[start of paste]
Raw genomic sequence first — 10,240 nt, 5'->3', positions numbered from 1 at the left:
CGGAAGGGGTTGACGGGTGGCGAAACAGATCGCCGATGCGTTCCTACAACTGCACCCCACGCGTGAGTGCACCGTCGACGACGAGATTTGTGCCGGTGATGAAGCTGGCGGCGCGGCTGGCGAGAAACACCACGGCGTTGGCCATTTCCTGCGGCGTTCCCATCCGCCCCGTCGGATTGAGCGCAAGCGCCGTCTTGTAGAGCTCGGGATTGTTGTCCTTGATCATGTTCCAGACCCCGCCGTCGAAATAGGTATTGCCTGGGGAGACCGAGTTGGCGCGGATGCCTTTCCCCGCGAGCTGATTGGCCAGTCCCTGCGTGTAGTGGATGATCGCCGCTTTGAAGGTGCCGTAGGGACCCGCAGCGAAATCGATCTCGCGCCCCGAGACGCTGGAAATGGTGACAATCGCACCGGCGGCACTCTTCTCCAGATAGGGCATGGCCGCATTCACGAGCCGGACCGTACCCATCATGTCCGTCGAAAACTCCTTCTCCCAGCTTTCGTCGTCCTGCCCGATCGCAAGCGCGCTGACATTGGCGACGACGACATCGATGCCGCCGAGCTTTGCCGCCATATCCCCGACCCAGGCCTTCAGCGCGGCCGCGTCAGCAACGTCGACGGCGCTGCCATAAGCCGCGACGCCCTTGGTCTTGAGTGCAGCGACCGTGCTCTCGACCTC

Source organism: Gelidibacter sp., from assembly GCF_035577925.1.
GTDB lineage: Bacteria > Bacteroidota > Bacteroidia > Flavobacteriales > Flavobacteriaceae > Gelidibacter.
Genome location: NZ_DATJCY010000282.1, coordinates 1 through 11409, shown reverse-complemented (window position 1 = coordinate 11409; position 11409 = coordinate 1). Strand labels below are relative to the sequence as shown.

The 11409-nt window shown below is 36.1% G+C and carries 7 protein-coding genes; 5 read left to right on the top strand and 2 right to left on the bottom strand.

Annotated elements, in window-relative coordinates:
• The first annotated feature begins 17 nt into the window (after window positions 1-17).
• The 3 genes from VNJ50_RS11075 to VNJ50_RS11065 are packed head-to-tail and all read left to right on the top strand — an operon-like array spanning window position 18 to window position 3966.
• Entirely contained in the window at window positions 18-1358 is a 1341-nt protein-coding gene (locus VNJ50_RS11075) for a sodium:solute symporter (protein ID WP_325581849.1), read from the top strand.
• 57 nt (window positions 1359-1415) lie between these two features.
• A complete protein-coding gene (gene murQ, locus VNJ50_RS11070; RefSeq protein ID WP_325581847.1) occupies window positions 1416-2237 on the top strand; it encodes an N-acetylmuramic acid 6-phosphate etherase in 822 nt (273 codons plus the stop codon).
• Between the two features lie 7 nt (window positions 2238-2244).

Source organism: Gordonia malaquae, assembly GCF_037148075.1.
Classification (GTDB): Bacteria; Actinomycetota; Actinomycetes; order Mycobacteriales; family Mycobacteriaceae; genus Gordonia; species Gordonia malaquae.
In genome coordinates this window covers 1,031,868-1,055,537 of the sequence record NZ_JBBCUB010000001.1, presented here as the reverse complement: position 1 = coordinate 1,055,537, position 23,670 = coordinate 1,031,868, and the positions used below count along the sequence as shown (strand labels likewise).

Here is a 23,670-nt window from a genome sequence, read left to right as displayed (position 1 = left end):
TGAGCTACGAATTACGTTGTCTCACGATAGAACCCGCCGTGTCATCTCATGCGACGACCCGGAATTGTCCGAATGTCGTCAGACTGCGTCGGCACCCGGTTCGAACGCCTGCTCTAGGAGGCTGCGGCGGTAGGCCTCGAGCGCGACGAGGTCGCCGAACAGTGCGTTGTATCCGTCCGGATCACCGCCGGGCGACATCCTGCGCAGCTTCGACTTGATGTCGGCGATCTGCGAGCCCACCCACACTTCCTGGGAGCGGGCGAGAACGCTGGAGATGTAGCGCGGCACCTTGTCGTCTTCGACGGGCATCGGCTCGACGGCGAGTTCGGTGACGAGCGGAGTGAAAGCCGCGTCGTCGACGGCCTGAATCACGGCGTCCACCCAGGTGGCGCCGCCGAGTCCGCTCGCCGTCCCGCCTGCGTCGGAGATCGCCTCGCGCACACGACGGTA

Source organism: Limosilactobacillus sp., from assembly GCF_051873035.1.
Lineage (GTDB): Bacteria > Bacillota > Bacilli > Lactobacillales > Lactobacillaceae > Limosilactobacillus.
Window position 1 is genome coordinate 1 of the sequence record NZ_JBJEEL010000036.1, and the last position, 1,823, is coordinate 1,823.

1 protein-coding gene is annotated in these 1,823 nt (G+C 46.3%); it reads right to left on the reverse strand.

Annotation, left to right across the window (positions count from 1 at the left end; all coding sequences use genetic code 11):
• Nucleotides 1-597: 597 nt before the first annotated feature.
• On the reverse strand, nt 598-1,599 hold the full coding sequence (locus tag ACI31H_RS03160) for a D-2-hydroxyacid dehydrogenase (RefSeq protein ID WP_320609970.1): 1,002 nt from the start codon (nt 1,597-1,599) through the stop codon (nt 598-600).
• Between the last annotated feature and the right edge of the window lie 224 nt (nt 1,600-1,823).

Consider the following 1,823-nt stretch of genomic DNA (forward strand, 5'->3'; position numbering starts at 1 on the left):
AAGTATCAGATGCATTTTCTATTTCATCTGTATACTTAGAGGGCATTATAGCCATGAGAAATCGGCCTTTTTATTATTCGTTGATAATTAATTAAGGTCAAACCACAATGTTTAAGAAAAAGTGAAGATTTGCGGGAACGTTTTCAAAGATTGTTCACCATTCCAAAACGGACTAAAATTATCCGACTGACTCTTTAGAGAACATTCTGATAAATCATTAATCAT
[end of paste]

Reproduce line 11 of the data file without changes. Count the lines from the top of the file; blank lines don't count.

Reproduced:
• 57 nt (window positions 1359-1415) lie between these two features.